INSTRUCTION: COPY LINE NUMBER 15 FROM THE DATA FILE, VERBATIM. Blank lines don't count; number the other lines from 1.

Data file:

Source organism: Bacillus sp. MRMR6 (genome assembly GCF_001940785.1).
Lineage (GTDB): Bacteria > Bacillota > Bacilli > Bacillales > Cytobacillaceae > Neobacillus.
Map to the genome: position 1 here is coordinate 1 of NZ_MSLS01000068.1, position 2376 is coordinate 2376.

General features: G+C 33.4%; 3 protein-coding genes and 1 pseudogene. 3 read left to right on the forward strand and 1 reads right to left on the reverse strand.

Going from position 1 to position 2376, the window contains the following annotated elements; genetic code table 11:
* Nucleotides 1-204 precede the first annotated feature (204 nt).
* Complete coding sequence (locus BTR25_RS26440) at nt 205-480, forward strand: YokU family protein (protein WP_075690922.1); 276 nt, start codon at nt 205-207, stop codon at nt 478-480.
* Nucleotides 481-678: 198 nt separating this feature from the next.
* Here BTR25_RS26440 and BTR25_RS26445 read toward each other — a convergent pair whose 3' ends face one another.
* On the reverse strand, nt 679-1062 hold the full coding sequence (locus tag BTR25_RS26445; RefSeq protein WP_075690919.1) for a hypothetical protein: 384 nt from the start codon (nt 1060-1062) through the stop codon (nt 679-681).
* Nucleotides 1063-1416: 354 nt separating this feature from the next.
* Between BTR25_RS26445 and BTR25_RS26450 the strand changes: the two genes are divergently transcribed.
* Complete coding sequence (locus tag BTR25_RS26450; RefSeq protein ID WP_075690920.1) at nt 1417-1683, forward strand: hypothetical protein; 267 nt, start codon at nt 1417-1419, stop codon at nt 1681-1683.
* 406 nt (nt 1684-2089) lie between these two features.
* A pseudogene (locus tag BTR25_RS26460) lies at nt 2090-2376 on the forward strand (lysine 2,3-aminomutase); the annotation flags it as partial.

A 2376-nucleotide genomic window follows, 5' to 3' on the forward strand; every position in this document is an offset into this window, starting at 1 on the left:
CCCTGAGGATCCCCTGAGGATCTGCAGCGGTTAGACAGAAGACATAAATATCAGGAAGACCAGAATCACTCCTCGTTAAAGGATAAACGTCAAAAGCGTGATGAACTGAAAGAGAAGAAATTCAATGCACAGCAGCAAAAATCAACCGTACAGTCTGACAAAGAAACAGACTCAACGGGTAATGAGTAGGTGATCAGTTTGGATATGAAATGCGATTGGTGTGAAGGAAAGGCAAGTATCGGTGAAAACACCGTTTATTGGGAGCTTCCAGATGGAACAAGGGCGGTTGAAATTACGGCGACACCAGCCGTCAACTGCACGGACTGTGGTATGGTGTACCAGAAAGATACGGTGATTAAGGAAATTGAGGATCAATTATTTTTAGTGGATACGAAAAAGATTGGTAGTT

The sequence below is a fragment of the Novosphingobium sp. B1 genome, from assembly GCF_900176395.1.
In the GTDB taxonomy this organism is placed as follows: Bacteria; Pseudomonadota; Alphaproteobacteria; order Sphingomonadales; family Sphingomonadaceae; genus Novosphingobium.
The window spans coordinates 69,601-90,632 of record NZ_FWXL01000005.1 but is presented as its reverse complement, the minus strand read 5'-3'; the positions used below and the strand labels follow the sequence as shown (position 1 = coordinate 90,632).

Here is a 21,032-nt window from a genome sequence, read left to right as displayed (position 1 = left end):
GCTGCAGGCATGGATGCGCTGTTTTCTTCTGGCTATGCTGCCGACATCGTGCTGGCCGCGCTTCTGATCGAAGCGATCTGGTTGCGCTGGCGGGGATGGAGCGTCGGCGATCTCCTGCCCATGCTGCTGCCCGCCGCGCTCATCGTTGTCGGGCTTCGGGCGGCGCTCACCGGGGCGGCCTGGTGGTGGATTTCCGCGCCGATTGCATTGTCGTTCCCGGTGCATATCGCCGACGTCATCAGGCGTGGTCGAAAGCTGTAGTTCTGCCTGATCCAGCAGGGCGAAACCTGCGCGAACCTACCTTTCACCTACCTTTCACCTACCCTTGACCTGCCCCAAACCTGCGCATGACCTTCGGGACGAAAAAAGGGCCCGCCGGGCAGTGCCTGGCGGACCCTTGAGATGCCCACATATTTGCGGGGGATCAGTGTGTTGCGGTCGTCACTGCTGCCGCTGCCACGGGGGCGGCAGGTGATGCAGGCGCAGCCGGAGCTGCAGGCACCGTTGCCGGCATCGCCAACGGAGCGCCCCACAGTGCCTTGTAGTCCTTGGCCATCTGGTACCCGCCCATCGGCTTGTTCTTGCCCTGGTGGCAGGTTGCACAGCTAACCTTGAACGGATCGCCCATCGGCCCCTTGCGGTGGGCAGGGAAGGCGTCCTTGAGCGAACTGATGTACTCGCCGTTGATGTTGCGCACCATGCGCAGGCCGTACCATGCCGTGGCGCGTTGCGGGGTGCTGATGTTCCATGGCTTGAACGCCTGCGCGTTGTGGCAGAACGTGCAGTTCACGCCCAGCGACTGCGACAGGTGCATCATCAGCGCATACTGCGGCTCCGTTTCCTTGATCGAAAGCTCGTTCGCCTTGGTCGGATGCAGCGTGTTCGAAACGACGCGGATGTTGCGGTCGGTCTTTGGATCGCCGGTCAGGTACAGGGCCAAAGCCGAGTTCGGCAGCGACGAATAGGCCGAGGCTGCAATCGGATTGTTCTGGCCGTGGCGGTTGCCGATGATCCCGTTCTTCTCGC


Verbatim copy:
* A pseudogene (locus tag BTR25_RS26460) lies at nt 2090-2376 on the forward strand (lysine 2,3-aminomutase); the annotation flags it as partial.